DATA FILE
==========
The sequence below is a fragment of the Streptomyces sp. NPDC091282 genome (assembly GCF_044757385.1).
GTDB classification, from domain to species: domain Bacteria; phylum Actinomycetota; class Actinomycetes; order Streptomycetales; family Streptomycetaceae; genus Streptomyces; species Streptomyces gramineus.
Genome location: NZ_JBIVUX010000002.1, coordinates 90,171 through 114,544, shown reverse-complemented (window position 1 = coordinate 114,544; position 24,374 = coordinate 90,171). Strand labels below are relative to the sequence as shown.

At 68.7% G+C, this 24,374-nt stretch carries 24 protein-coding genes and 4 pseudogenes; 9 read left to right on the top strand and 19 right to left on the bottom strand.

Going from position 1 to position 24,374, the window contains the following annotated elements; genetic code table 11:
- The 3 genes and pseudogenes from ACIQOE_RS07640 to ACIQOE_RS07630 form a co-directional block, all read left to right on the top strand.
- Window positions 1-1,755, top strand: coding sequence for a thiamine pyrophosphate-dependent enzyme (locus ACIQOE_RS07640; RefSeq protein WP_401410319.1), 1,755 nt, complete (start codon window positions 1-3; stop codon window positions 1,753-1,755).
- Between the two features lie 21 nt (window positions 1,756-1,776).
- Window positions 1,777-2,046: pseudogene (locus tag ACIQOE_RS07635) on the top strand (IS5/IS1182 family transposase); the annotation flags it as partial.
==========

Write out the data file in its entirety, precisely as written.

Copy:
The sequence below is a fragment of the Streptomyces sp. NPDC091282 genome (assembly GCF_044757385.1).
GTDB classification, from domain to species: domain Bacteria; phylum Actinomycetota; class Actinomycetes; order Streptomycetales; family Streptomycetaceae; genus Streptomyces; species Streptomyces gramineus.
Genome location: NZ_JBIVUX010000002.1, coordinates 90,171 through 114,544, shown reverse-complemented (window position 1 = coordinate 114,544; position 24,374 = coordinate 90,171). Strand labels below are relative to the sequence as shown.

At 68.7% G+C, this 24,374-nt stretch carries 24 protein-coding genes and 4 pseudogenes; 9 read left to right on the top strand and 19 right to left on the bottom strand.

Going from position 1 to position 24,374, the window contains the following annotated elements; genetic code table 11:
- The 3 genes and pseudogenes from ACIQOE_RS07640 to ACIQOE_RS07630 form a co-directional block, all read left to right on the top strand.
- Window positions 1-1,755, top strand: coding sequence for a thiamine pyrophosphate-dependent enzyme (locus ACIQOE_RS07640; RefSeq protein WP_401410319.1), 1,755 nt, complete (start codon window positions 1-3; stop codon window positions 1,753-1,755).
- Between the two features lie 21 nt (window positions 1,756-1,776).
- Window positions 1,777-2,046: pseudogene (locus tag ACIQOE_RS07635) on the top strand (IS5/IS1182 family transposase); the annotation flags it as partial.